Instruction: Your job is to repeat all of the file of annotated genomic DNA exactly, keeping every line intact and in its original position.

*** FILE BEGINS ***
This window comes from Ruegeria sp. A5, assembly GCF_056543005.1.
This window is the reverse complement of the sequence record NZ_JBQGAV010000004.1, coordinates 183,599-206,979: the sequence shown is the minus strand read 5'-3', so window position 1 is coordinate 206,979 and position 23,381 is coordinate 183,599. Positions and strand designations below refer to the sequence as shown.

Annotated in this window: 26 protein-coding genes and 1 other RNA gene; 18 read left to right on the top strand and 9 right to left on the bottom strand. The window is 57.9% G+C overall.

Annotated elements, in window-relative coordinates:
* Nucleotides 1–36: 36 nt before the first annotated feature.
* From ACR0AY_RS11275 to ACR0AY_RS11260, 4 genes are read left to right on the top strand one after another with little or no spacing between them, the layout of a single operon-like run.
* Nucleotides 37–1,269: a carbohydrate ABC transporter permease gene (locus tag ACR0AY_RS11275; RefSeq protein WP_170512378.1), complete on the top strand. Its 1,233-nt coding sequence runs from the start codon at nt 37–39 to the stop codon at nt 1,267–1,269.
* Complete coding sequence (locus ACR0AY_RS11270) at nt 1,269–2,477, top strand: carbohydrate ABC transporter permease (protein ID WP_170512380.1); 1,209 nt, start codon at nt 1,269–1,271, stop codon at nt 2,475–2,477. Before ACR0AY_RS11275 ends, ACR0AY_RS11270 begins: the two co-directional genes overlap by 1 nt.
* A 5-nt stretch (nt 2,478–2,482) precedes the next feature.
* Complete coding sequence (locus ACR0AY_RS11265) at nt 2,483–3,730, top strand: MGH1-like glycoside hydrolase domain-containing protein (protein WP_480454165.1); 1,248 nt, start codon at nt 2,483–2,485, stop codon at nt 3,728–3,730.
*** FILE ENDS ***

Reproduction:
This window comes from Ruegeria sp. A5, assembly GCF_056543005.1.
This window is the reverse complement of the sequence record NZ_JBQGAV010000004.1, coordinates 183,599-206,979: the sequence shown is the minus strand read 5'-3', so window position 1 is coordinate 206,979 and position 23,381 is coordinate 183,599. Positions and strand designations below refer to the sequence as shown.

Annotated in this window: 26 protein-coding genes and 1 other RNA gene; 18 read left to right on the top strand and 9 right to left on the bottom strand. The window is 57.9% G+C overall.

Annotated elements, in window-relative coordinates:
* Nucleotides 1–36: 36 nt before the first annotated feature.
* From ACR0AY_RS11275 to ACR0AY_RS11260, 4 genes are read left to right on the top strand one after another with little or no spacing between them, the layout of a single operon-like run.
* Nucleotides 37–1,269: a carbohydrate ABC transporter permease gene (locus tag ACR0AY_RS11275; RefSeq protein WP_170512378.1), complete on the top strand. Its 1,233-nt coding sequence runs from the start codon at nt 37–39 to the stop codon at nt 1,267–1,269.
* Complete coding sequence (locus ACR0AY_RS11270) at nt 1,269–2,477, top strand: carbohydrate ABC transporter permease (protein ID WP_170512380.1); 1,209 nt, start codon at nt 1,269–1,271, stop codon at nt 2,475–2,477. Before ACR0AY_RS11275 ends, ACR0AY_RS11270 begins: the two co-directional genes overlap by 1 nt.
* A 5-nt stretch (nt 2,478–2,482) precedes the next feature.
* Complete coding sequence (locus ACR0AY_RS11265) at nt 2,483–3,730, top strand: MGH1-like glycoside hydrolase domain-containing protein (protein WP_480454165.1); 1,248 nt, start codon at nt 2,483–2,485, stop codon at nt 3,728–3,730.